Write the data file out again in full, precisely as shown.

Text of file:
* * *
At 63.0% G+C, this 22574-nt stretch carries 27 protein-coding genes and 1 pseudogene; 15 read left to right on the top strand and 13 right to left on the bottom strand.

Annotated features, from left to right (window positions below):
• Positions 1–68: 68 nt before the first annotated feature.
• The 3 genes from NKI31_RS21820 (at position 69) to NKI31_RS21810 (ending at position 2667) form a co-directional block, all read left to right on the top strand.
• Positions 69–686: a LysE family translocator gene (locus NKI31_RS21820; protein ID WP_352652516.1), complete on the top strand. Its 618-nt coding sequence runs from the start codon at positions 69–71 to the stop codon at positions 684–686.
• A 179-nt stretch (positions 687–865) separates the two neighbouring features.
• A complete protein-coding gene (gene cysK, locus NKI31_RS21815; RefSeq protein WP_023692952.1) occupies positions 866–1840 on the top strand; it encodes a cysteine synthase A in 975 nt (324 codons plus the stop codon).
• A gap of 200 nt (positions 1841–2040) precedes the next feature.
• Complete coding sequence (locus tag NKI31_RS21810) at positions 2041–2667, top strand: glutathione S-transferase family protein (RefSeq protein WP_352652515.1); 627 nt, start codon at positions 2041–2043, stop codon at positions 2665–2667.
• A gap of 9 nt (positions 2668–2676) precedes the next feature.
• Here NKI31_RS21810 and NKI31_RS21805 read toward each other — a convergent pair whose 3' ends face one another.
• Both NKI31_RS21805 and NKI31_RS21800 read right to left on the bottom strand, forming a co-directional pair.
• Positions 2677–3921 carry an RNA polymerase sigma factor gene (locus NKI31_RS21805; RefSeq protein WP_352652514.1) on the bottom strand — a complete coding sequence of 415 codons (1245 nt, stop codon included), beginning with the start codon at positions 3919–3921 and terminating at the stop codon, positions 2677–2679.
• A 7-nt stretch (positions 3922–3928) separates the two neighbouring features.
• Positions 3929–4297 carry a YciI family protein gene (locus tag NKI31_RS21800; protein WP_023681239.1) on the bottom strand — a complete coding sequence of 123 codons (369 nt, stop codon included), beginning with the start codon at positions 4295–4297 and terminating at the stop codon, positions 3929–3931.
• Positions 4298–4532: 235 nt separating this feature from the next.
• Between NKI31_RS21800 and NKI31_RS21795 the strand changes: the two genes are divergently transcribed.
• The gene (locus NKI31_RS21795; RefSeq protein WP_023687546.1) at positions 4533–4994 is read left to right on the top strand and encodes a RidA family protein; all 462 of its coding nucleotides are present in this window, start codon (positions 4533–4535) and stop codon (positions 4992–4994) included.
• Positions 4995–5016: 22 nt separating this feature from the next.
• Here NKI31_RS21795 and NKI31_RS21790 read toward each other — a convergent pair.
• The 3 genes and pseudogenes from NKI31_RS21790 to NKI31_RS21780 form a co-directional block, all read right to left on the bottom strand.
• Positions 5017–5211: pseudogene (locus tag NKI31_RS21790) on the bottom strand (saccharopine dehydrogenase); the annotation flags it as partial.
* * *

At 63.0% G+C, this 22574-nt stretch carries 27 protein-coding genes and 1 pseudogene; 15 read left to right on the top strand and 13 right to left on the bottom strand.

Annotated features, from left to right (window positions below):
• Positions 1–68: 68 nt before the first annotated feature.
• The 3 genes from NKI31_RS21820 (at position 69) to NKI31_RS21810 (ending at position 2667) form a co-directional block, all read left to right on the top strand.
• Positions 69–686: a LysE family translocator gene (locus NKI31_RS21820; protein ID WP_352652516.1), complete on the top strand. Its 618-nt coding sequence runs from the start codon at positions 69–71 to the stop codon at positions 684–686.
• A 179-nt stretch (positions 687–865) separates the two neighbouring features.
• A complete protein-coding gene (gene cysK, locus NKI31_RS21815; RefSeq protein WP_023692952.1) occupies positions 866–1840 on the top strand; it encodes a cysteine synthase A in 975 nt (324 codons plus the stop codon).
• A gap of 200 nt (positions 1841–2040) precedes the next feature.
• Complete coding sequence (locus tag NKI31_RS21810) at positions 2041–2667, top strand: glutathione S-transferase family protein (RefSeq protein WP_352652515.1); 627 nt, start codon at positions 2041–2043, stop codon at positions 2665–2667.
• A gap of 9 nt (positions 2668–2676) precedes the next feature.
• Here NKI31_RS21810 and NKI31_RS21805 read toward each other — a convergent pair whose 3' ends face one another.
• Both NKI31_RS21805 and NKI31_RS21800 read right to left on the bottom strand, forming a co-directional pair.
• Positions 2677–3921 carry an RNA polymerase sigma factor gene (locus NKI31_RS21805; RefSeq protein WP_352652514.1) on the bottom strand — a complete coding sequence of 415 codons (1245 nt, stop codon included), beginning with the start codon at positions 3919–3921 and terminating at the stop codon, positions 2677–2679.
• A 7-nt stretch (positions 3922–3928) separates the two neighbouring features.
• Positions 3929–4297 carry a YciI family protein gene (locus tag NKI31_RS21800; protein WP_023681239.1) on the bottom strand — a complete coding sequence of 123 codons (369 nt, stop codon included), beginning with the start codon at positions 4295–4297 and terminating at the stop codon, positions 3929–3931.
• Positions 4298–4532: 235 nt separating this feature from the next.
• Between NKI31_RS21800 and NKI31_RS21795 the strand changes: the two genes are divergently transcribed.
• The gene (locus NKI31_RS21795; RefSeq protein WP_023687546.1) at positions 4533–4994 is read left to right on the top strand and encodes a RidA family protein; all 462 of its coding nucleotides are present in this window, start codon (positions 4533–4535) and stop codon (positions 4992–4994) included.
• Positions 4995–5016: 22 nt separating this feature from the next.
• Here NKI31_RS21795 and NKI31_RS21790 read toward each other — a convergent pair.
• The 3 genes and pseudogenes from NKI31_RS21790 to NKI31_RS21780 form a co-directional block, all read right to left on the bottom strand.
• Positions 5017–5211: pseudogene (locus tag NKI31_RS21790) on the bottom strand (saccharopine dehydrogenase); the annotation flags it as partial.